Tuesday, September 9, 2014

How Science Must Save Itself

I had a dream a few nights ago that was striking in its message.

In the dream, I was a veterinarian. I was about to see an important patient, a dog, and I was reviewing some information about him. He was at least twenty years old, and very sick. I planned to give him a shot as well as a bath. That was standard procedure.

But when his owners carried him into the office, my heart melted. I took this old, weak dog into my arms and put him on the floor. I did not want to give him a shot or a bath, I wasn't sure he could withstand either of those. This dog required something different.

I got down next to him to examine him, and when I did I saw that his elbows were damaged. As soon as I noticed this, he spoke to me. "My name is Science," he told me, "My elbows hurt. But when I vibrate my hands, they feel better." He demonstrated this by shaking his paws in artful ways -- they seemed like the way a virtuoso ballerina or piano player would move her hands. As he shook his paws, I saw the muscles and skin on his elbows relax.

For awhile I was stymied by the meaning of the dream. Then after a few conversations about it, I realized it's simple. Science requires flexibility to be healthy. What can help science maintain its flexibility is to treat it compassionately and listen to its own prescription for itself, which is for scientists to do artful work that shakes things up and restores the flexibility that is inherent in the scientific process.

Science, like all systems of thought, has gone through periods during which it becomes rigid. In these times, reliance on dogma and what we already know outpaces reliance on the scientific method and the discovery of what we don't yet know.

During these times, which I believe to include the present era in science, it is critical to remember that the essence of science is not a series of facts, but instead a process. What makes the scientific method so beautiful and democratic is that if something is reliably observed, it must be explained whether it suits dogma or not. This is also the very gem that can easily be ignored once scientists begin to focus on results rather than the process that brings those results to light.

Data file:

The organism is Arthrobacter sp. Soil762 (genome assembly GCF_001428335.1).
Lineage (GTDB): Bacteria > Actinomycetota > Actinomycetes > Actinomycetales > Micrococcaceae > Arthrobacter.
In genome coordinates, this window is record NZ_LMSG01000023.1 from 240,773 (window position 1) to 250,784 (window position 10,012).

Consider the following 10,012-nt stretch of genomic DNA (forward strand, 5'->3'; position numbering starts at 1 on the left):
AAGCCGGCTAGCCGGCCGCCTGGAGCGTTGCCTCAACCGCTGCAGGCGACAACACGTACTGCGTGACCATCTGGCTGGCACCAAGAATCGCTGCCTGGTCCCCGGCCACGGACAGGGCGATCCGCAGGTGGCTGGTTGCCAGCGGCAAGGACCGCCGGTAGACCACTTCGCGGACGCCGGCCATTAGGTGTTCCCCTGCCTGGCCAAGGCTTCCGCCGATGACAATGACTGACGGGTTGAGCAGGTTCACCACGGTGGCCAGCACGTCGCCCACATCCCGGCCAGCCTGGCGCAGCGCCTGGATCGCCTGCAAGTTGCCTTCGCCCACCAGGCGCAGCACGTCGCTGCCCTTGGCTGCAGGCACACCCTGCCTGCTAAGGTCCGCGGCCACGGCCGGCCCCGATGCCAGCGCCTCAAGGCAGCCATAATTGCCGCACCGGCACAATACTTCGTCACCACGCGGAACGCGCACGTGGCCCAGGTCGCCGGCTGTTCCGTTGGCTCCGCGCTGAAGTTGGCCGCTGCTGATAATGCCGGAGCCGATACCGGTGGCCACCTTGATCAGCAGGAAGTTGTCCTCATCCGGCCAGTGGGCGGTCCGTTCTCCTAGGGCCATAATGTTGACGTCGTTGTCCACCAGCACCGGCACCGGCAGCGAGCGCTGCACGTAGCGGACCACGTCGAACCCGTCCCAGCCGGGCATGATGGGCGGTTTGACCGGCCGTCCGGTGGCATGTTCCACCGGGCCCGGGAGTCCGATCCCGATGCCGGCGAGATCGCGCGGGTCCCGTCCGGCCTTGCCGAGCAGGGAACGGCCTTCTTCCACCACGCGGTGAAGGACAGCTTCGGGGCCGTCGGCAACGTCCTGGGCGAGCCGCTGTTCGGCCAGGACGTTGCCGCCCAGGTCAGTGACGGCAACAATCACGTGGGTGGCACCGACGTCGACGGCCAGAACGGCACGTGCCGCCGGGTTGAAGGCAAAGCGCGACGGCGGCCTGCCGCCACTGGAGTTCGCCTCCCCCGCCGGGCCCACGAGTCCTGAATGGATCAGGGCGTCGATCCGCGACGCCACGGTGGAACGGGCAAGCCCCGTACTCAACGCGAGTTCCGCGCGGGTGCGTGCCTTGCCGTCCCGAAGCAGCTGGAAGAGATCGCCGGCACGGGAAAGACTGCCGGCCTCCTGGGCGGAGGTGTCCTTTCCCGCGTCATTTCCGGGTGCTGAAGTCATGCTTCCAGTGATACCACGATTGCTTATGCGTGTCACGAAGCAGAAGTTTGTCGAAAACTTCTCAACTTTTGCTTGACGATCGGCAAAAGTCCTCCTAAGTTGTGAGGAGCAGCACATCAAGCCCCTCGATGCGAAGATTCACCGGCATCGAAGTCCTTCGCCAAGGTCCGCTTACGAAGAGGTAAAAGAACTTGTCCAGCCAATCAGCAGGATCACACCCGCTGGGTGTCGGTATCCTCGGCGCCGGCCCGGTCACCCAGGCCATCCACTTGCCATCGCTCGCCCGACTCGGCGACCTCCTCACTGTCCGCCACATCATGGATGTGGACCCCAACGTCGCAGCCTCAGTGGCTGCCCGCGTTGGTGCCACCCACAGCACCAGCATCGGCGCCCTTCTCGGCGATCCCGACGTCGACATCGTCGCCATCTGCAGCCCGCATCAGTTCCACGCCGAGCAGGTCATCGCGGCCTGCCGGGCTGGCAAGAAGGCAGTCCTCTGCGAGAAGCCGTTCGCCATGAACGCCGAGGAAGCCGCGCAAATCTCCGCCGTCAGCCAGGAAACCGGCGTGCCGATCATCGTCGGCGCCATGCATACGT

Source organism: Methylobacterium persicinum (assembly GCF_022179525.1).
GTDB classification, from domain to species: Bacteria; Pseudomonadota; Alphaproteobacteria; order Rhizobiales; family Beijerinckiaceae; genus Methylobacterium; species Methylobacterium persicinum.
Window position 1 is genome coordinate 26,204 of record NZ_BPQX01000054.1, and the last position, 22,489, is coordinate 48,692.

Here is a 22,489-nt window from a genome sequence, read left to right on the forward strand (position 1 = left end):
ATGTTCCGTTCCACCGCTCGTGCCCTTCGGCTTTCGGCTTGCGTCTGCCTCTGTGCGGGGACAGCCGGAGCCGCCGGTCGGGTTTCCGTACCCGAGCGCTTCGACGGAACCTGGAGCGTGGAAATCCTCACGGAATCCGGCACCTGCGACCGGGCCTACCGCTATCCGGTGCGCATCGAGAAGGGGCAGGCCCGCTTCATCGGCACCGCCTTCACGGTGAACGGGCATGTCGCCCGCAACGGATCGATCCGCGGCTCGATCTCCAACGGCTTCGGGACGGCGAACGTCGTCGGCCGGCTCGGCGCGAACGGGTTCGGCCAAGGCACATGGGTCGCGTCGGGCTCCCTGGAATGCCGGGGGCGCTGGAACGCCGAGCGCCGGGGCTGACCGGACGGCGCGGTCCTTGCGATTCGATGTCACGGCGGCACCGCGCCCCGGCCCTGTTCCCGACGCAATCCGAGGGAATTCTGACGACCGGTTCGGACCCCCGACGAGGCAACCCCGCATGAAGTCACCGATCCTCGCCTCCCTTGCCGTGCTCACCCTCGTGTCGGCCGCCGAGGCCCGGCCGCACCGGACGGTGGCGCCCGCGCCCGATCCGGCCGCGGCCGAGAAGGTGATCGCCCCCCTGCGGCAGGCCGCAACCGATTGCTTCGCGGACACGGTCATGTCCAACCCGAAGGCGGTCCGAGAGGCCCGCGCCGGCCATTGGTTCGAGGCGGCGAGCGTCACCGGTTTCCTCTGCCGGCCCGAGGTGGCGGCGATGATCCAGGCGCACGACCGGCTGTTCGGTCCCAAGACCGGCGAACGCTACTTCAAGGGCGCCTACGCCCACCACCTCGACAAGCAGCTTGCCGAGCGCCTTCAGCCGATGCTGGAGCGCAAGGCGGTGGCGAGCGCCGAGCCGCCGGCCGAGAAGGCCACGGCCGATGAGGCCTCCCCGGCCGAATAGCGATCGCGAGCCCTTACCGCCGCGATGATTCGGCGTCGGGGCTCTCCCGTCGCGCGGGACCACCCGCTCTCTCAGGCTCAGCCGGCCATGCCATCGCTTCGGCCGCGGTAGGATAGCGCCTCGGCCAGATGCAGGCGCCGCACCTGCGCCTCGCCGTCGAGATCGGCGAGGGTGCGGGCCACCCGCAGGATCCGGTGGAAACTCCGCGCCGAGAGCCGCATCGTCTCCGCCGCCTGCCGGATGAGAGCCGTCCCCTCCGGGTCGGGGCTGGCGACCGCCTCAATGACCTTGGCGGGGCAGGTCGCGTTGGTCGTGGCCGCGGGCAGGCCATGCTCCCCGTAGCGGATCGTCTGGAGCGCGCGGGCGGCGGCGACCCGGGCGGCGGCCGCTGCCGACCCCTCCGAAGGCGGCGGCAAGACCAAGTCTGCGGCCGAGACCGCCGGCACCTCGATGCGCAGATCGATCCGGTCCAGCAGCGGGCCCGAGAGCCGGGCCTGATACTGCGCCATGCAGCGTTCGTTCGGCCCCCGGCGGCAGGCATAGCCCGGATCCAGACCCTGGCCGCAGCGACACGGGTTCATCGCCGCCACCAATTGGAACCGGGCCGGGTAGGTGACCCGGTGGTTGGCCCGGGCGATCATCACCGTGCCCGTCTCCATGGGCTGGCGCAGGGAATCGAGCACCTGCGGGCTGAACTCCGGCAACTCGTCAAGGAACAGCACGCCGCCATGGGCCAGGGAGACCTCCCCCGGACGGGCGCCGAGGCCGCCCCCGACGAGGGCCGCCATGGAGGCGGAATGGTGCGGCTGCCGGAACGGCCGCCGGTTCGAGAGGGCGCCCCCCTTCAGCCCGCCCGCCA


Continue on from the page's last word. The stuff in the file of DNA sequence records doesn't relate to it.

What is rigidifying science right now is current dominant focus on getting grants and papers published, as well as the very real concerns most young scientists have about making sure they do work that will get them a job rather than reveal deep truths. As a result, it seems that the artful use of process itself is rare.

A parallel example is the relationship between mysticism and religion. Mysticism can be considered a process of receiving information about spiritual and moral truths. But any religion that attempts to carry on without mysticism becomes rigid and dead.

Why is this? Why should lack of focus on the process and over-awareness of products kill any venture aimed at finding truth? Because truth is always being revealed. We are never done being surprised by more truths. If we stop looking, if we stop using the scientific method because we think we have "enough" truth, or if we have a "basic" understanding of the natural laws, then we will miss out on what we could know.

The artful use of our paws -- shaking things up, hoping to be proven wrong, working towards falsifying our own biases -- this is how science must save itself.